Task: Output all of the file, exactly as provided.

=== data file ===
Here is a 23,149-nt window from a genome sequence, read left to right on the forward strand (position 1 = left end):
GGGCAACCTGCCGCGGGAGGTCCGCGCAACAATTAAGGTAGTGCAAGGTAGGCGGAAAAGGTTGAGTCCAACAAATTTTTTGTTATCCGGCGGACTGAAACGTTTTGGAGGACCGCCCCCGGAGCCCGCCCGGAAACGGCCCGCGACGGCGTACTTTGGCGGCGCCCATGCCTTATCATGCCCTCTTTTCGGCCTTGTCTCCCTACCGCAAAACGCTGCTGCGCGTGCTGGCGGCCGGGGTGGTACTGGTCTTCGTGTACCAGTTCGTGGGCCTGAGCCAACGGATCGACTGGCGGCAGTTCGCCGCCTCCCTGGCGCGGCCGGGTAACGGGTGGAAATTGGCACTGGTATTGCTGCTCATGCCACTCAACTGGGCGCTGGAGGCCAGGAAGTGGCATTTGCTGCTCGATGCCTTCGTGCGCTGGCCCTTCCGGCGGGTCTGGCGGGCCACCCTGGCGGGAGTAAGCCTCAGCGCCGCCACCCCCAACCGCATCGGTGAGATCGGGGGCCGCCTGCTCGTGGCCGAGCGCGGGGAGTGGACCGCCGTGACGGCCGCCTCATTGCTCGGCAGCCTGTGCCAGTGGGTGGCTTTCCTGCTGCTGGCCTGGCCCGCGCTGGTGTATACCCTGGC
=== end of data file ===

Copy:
Here is a 23,149-nt window from a genome sequence, read left to right on the forward strand (position 1 = left end):
GGGCAACCTGCCGCGGGAGGTCCGCGCAACAATTAAGGTAGTGCAAGGTAGGCGGAAAAGGTTGAGTCCAACAAATTTTTTGTTATCCGGCGGACTGAAACGTTTTGGAGGACCGCCCCCGGAGCCCGCCCGGAAACGGCCCGCGACGGCGTACTTTGGCGGCGCCCATGCCTTATCATGCCCTCTTTTCGGCCTTGTCTCCCTACCGCAAAACGCTGCTGCGCGTGCTGGCGGCCGGGGTGGTACTGGTCTTCGTGTACCAGTTCGTGGGCCTGAGCCAACGGATCGACTGGCGGCAGTTCGCCGCCTCCCTGGCGCGGCCGGGTAACGGGTGGAAATTGGCACTGGTATTGCTGCTCATGCCACTCAACTGGGCGCTGGAGGCCAGGAAGTGGCATTTGCTGCTCGATGCCTTCGTGCGCTGGCCCTTCCGGCGGGTCTGGCGGGCCACCCTGGCGGGAGTAAGCCTCAGCGCCGCCACCCCCAACCGCATCGGTGAGATCGGGGGCCGCCTGCTCGTGGCCGAGCGCGGGGAGTGGACCGCCGTGACGGCCGCCTCATTGCTCGGCAGCCTGTGCCAGTGGGTGGCTTTCCTGCTGCTGGCCTGGCCCGCGCTGGTGTATACCCTGGC